posted on MON 26 SEP 2011 12:32 PM
Consultations on Palestine’s Application for UN Membership

Council members will meet this afternoon in informal consultations to discuss Palestine’s application to the UN (S/2011/592). The application was formally submitted to the Secretary-General on Friday, 23 September by Palestinian President Mahmoud Abbas. The application was then sent to the president of the Council who circulated it to all Council members and called for consultations on Monday, 26 September.

It seems this afternoon’s session is being held to decide how the Council will proceed with the application for membership. Admission of new members is decided by the General Assembly on the recommendation of the Council.

Although in the past the Council had chosen to make a direct recommendation on admission without referring it to its standing Committee on the Admission of New Members, since 1969 it has generally chosen to refer applications to this Committee.

If there is a lack of consensus on whether to refer the application to the Committee or debate it within the Council, a procedural vote could be taken on this issue. If the proposal is not adopted the application would then be dealt with by the Council.

If the Committee recommends admission it usually presents the Council with a draft resolution and if there is no disagreement over the Committee’s recommendation, the Council would then adopt this resolution. In recent years this has been done “in accordance with the understanding reached in prior consultations” and without either a debate or a vote.

If the Committee is unable to agree on recommending the application to the General Assembly then the Council will have to take a vote. As membership is a substantive issue, at least nine of the fifteen members of the Council, with no permanent members casting a veto, must agree to the admission of the new state. Past practice has shown numerous cases where applicants have not been able to achieve admission because the opposition of at least one permanent member of the Security Council resulted in the use of the veto. If the Council does not recommend the application, it has to submit a special report to the General Assembly who can then ask the Council to reconsider. However, the veto on the admission of a new member has not been used since 1976.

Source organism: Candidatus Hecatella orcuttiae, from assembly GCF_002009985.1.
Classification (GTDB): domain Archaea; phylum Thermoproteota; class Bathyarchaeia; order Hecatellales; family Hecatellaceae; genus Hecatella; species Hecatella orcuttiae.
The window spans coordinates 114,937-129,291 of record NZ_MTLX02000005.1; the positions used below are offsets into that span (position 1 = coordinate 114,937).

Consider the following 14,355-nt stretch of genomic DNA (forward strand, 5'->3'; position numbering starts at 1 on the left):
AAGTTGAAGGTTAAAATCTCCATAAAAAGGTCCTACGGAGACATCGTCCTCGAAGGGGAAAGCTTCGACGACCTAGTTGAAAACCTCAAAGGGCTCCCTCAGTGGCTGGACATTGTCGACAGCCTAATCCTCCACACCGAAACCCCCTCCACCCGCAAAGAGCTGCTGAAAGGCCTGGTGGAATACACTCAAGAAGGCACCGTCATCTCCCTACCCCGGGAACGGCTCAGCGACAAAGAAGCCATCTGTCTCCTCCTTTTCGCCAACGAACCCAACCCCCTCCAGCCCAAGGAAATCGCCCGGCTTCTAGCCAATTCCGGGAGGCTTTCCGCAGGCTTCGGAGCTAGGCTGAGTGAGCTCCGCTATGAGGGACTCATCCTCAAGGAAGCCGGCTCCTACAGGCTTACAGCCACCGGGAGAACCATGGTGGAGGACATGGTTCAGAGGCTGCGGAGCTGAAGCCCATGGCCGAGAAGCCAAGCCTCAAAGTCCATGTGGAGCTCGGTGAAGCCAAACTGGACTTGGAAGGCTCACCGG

While there are time limits contained in the Provisional Rules of Procedure regarding the referral of a membership application to the General Assembly, they appear to be intended to give the General Assembly sufficient time to consider the Council’s recommendation rather than require the Committee or the Council to make a decision within a certain time frame. It is possible that if the Council is not ready to make a decision on Palestine’s application it could choose to send it to the Committee for an indefinite length of time.

In recent years the practice has been for the Council to complete its consideration of membership applications rather quickly. For instance, in the most recent case, that of South Sudan, the entire process took three days (11-13 July 2011). The first formal meeting of the Council to consider the application and refer it to the Committee, the Committee meeting and the second formal meeting of the Council to adopt its recommendation took two days. The General Assembly then approved the membership application the following day. However, in the past there have been examples of this process taking a long time, even years.

For more details on the provisional rules of procedure, process and practice for admission of a new UN member please see Security Council Report’s 23 September Update Report on Palestine’s Application for Membership to the UN.